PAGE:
They naively feel like they’ll be able to pass the exam with flying colours first time round -- solely on the basis that they’ve taken some driving lessons and think they’ve been fairly observant over the many years they have been a passenger in someone else’s car.
However, just like any other exam, it takes skill and knowledge to pass the theory test. It’s a lot trickier to succeed first time than it was even 10 or 20 years ago, as the bar is continually being raised by the DVLA. You need to get at least 43 marks out of 50 during the multiple-choice section to pass, and pick up 44 points out of a possible 75 by the end of the hazard perception test.
That’s no mean feat -- but coupling intensive revision with exhaustive practice of the test’s format can boost your chances of being able to advance on to your practical examination quickly. Here are seven reasons why spending your time on sitting mock theory tests will be an investment you won’t regret.
A variety of mock tests with comprehensive feedback at toptests
Although 57 minutes may seem like plenty of time to answer 50 multiple-choice questions, nerves can really slow you down and make you second-guess yourself. Whipping out a stopwatch and timing yourself as you progress through a mock theory test can help you get accustomed to completing the questions methodically and at a good pace. Remember: if you ever unsure about an answer during the real test, you can always skip it and return at the end.
There are hundreds upon hundreds of questions in the DVLA’s question bank. Before both parts of the theory test, you get a few practice questions to make you feel comfortable. Taking a mock theory test helps you to realise there are no trick questions, four options for every multiple-choice answer, and hazard perception scenarios in several different environments -- including villages, cities and country roads. The practice tests on TopTests.co.uk are very realistic, and come in a variety of difficulties to help you gradually build your confidence.
By trying your hand at questions from the broad range of topics covered in the test, you’ll be able to determine where you have gaps in your knowledge. TopTests.co.uk immediately lets you know whether you’ve got an answer right or wrong, and provides a helpful explanation to ensure you don’t make the same mistake in future. To make the most of this nifty feature, try to make notes about where you’re going wrong as you progress through a mock test.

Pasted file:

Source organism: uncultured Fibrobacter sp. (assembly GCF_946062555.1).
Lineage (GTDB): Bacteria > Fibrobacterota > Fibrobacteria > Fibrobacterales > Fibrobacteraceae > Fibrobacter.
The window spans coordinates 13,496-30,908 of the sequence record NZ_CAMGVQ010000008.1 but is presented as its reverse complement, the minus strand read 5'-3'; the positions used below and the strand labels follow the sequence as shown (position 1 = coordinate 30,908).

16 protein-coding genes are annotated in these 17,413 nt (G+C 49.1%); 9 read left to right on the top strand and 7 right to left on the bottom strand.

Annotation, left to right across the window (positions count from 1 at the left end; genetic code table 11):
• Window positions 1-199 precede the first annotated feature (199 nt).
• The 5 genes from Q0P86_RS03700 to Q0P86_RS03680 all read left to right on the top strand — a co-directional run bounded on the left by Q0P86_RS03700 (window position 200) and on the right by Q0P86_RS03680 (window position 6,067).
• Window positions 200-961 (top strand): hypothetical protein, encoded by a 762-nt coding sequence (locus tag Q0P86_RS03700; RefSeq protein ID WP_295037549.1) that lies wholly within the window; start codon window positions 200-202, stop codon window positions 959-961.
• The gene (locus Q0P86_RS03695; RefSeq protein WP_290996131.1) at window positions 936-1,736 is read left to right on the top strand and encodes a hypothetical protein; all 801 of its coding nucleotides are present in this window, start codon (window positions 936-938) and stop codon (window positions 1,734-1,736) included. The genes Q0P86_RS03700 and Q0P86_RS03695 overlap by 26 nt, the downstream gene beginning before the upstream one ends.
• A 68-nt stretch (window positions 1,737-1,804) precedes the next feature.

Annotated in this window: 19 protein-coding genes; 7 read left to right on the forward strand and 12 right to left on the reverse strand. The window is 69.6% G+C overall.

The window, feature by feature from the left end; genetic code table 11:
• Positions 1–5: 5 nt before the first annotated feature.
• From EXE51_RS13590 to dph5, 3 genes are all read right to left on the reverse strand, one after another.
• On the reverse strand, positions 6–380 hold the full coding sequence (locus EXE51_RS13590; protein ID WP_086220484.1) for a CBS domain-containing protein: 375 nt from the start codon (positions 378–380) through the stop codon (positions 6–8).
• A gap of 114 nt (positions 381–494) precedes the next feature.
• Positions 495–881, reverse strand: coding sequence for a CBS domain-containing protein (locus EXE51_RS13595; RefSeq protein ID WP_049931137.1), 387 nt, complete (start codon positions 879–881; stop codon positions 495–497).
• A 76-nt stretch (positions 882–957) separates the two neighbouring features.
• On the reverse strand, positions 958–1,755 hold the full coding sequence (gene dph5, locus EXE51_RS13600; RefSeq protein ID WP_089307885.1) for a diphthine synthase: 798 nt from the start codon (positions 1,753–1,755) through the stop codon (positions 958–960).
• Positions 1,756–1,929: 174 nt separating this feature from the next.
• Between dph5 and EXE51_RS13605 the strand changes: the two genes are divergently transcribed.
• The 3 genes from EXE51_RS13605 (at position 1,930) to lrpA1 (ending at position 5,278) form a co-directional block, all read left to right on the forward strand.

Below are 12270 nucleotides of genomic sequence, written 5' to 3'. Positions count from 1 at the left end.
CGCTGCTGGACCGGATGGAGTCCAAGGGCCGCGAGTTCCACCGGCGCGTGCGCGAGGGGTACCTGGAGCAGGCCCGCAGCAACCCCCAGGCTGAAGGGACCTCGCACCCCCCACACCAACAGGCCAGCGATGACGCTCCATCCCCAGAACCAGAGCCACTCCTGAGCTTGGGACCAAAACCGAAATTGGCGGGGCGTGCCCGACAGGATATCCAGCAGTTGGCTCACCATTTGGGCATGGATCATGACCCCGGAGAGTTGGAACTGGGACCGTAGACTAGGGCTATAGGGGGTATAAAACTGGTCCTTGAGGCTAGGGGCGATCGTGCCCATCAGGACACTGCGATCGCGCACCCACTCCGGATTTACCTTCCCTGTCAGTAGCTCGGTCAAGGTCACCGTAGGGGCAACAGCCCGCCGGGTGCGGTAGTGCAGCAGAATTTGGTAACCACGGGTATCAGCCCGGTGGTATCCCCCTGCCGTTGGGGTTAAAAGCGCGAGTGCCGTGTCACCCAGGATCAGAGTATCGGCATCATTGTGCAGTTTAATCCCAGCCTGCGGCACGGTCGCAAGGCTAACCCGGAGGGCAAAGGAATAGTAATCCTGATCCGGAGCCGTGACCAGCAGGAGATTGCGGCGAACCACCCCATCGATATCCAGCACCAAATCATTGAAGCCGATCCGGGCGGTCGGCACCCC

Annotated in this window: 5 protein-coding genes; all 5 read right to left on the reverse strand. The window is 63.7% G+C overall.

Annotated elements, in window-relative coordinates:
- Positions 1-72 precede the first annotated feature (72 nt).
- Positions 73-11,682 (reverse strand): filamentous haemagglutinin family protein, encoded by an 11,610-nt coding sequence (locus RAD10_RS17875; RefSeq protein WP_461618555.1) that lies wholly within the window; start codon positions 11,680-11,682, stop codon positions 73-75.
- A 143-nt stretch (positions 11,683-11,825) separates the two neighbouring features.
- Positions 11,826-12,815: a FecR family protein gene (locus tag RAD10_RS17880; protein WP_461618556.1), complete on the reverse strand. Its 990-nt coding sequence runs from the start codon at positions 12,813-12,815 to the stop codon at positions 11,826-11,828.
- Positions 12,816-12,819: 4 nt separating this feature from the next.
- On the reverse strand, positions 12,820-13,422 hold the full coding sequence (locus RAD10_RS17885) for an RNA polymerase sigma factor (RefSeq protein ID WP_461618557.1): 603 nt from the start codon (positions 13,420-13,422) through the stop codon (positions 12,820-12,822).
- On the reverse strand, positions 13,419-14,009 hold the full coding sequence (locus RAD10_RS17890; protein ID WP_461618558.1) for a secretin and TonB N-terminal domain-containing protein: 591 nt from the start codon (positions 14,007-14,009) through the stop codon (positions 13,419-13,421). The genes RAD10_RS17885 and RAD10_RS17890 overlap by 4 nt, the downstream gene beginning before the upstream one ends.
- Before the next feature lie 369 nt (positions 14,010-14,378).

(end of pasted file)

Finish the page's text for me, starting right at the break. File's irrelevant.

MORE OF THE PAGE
Every entrance to a theory test currently costs £23 -- and at some examination centres, the waiting list can be lengthy. Passing the first time will help you keep costs down, and invest the cash in the next stage of your learning: practical lessons and the driving test.
If you’re taking your theory test in tandem with driving lessons -- as many people do to speed up the process -- you’ll find it incredibly valuable to see the theory you’ve encountered in a mock exam come to life in a real-world setting. Conversely, all time spent on the road can help reinforce your theoretical knowledge and significantly increase the proportion of questions you answer correctly. Win-win all round.
From road signs and rules to vehicle handling and watching out for vulnerable road users, you have a lot of ground to cover to prevent any nasty surprises cropping up in the theory test. You should spend plenty of time going over the Highway Code -- as well as the DVLA-sanctioned books Know Your Traffic Signs and Driving: The Essential Skills -- as these publications comprehensively cover everything and anything you could encounter in your theory test. Remember: TopTests.co.uk also has specialised tests about penalty points, fines, road signs, regulations and the “show me, tell me” exam which is conducted during the practical examination.
If all of these reasons weren’t enough, don’t forget that passing first time means you’re just one more test away from having that elusive pink licence. Better still, you can always come back and take mock theory tests on a periodic basis to refresh your knowledge and keep up to date on any significant changes in the rules of the road.
Studying without breaks decreases your chances for success
Cramming constantly will affect your ability to retain important information, and it could actually impede your performance on the big day.
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